Guide to the Whitsundays
- Getting to the Whitsundays
- When to visit
Sailing through blue waters, snorkelling above gardens of coral and coastal views more beautiful than a postcard – it’s all waiting for you in the Whitsundays.
A cluster of islands located 55km (34mi) off the Queensland coast, the Whitsundays offer everything you’d expect from a tropical paradise; turquoise waters that meet swirling white sands, beautiful secluded beaches and world-class luxury accommodation. It’s certainly relaxing, but that doesn’t mean you won’t find incredible adventure experiences. The proximity to the Great Barrier Reef means the Whitsundays are a mecca for sailing, diving and snorkelling, and there are plenty of opportunities to tick off some bucket-list worthy activities like swimming with turtles or flying over famous Heart Reef.
You can get to the Whitsundays via two airports; Hamilton Island Airport (HTI) is located on Hamilton Island and Whitsundays Coast Airport (PPP) is located about 25 minutes from Airlie Beach on the mainland.
- Whitsundays Coast Airport (PPP) services direct flights from Melbourne, Sydney, Brisbane, Cairns, Toowoomba and the Sunshine Coast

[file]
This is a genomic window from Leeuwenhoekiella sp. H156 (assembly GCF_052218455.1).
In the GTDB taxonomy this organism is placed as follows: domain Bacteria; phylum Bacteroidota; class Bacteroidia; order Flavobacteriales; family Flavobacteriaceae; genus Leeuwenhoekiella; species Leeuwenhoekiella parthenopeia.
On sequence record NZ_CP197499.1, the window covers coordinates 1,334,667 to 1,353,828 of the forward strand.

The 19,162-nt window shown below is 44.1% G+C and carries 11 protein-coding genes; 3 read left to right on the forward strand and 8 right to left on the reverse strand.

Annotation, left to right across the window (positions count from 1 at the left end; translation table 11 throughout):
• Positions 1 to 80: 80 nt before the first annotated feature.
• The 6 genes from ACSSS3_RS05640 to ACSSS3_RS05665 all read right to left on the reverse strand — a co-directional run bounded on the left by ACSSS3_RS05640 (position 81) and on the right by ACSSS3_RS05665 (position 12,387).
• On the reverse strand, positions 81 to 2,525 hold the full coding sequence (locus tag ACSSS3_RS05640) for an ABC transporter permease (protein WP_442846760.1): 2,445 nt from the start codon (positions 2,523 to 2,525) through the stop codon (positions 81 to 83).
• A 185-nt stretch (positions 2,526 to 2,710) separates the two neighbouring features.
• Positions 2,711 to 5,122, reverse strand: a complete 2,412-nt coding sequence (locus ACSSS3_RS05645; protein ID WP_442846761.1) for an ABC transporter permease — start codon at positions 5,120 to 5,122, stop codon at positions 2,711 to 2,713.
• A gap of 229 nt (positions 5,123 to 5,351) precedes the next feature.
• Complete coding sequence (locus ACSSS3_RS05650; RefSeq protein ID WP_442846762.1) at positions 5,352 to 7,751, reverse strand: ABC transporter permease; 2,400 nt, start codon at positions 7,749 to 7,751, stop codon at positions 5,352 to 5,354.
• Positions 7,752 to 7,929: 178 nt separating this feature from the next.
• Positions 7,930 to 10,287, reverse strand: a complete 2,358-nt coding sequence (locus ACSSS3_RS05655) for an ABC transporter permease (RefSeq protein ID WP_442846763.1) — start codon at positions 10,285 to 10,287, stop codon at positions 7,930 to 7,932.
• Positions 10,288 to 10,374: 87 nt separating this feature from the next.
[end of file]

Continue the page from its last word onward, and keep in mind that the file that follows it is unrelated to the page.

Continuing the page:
- Hamilton Island Airport (HTI) services direct flights from Sydney, Melbourne and Brisbane, so it’s easy to connect your international flight with a flight to one of the Whitsunday airports
- Car hire is available at Whitsundays Coast Airport
On the mainland, hire car is the easiest way to get around, but there are a few options for moving between the mainland and islands, and between the different islands. Take a transfer, go bareboating (skippering your own boat) or join a range of single-day and multi-day cruises.
The Whitsundays boasts mild temperatures and about 300 days of sun each year.
Spring is when the Whitsundays really show off with consistently sunny weather, low humidity and perfect conditions for swimming, snorkelling and diving. The wet season is characterised by tropical showers, which are usually brief.
- High season: Spring (September to November)
- Low season: Wet season (January to March)
- Don’t miss: During winter (June to August) you can witness pods of humpback whales as they arrive to give birth, socialise and mate